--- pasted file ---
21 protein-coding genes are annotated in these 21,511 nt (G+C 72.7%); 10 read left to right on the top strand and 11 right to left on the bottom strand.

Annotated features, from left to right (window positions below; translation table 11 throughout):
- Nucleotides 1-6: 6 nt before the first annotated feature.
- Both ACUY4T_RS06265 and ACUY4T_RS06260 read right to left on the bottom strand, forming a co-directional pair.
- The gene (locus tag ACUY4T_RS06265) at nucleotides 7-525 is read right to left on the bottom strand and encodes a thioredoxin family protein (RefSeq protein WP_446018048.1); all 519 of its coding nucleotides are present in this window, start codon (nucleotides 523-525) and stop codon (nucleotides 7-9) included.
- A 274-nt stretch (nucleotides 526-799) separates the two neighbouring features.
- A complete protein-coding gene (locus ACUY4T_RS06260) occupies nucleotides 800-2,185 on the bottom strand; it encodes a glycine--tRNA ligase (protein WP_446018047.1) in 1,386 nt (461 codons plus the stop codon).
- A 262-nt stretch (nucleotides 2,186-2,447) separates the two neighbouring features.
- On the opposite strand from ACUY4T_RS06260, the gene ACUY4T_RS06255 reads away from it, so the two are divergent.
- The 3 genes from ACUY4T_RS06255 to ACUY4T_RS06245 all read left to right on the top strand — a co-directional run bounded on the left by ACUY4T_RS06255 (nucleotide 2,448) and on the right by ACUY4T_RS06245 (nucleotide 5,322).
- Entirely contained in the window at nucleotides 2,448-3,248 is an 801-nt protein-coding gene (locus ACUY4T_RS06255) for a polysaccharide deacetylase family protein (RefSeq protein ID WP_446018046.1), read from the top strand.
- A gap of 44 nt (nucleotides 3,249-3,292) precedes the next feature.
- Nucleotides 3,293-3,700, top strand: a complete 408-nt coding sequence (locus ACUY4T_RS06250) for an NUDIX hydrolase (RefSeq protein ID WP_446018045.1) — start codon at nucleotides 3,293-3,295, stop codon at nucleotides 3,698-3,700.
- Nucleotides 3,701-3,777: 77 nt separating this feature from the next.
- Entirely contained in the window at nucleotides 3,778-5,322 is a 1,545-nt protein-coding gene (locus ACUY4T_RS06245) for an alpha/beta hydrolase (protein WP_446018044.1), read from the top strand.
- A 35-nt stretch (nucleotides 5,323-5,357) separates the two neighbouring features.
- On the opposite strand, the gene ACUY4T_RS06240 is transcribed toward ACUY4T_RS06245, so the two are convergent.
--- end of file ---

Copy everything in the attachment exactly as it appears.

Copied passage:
21 protein-coding genes are annotated in these 21,511 nt (G+C 72.7%); 10 read left to right on the top strand and 11 right to left on the bottom strand.

Annotated features, from left to right (window positions below; translation table 11 throughout):
- Nucleotides 1-6: 6 nt before the first annotated feature.
- Both ACUY4T_RS06265 and ACUY4T_RS06260 read right to left on the bottom strand, forming a co-directional pair.
- The gene (locus tag ACUY4T_RS06265) at nucleotides 7-525 is read right to left on the bottom strand and encodes a thioredoxin family protein (RefSeq protein WP_446018048.1); all 519 of its coding nucleotides are present in this window, start codon (nucleotides 523-525) and stop codon (nucleotides 7-9) included.
- A 274-nt stretch (nucleotides 526-799) separates the two neighbouring features.
- A complete protein-coding gene (locus ACUY4T_RS06260) occupies nucleotides 800-2,185 on the bottom strand; it encodes a glycine--tRNA ligase (protein WP_446018047.1) in 1,386 nt (461 codons plus the stop codon).
- A 262-nt stretch (nucleotides 2,186-2,447) separates the two neighbouring features.
- On the opposite strand from ACUY4T_RS06260, the gene ACUY4T_RS06255 reads away from it, so the two are divergent.
- The 3 genes from ACUY4T_RS06255 to ACUY4T_RS06245 all read left to right on the top strand — a co-directional run bounded on the left by ACUY4T_RS06255 (nucleotide 2,448) and on the right by ACUY4T_RS06245 (nucleotide 5,322).
- Entirely contained in the window at nucleotides 2,448-3,248 is an 801-nt protein-coding gene (locus ACUY4T_RS06255) for a polysaccharide deacetylase family protein (RefSeq protein ID WP_446018046.1), read from the top strand.
- A gap of 44 nt (nucleotides 3,249-3,292) precedes the next feature.
- Nucleotides 3,293-3,700, top strand: a complete 408-nt coding sequence (locus ACUY4T_RS06250) for an NUDIX hydrolase (RefSeq protein ID WP_446018045.1) — start codon at nucleotides 3,293-3,295, stop codon at nucleotides 3,698-3,700.
- Nucleotides 3,701-3,777: 77 nt separating this feature from the next.
- Entirely contained in the window at nucleotides 3,778-5,322 is a 1,545-nt protein-coding gene (locus ACUY4T_RS06245) for an alpha/beta hydrolase (protein WP_446018044.1), read from the top strand.
- A 35-nt stretch (nucleotides 5,323-5,357) separates the two neighbouring features.
- On the opposite strand, the gene ACUY4T_RS06240 is transcribed toward ACUY4T_RS06245, so the two are convergent.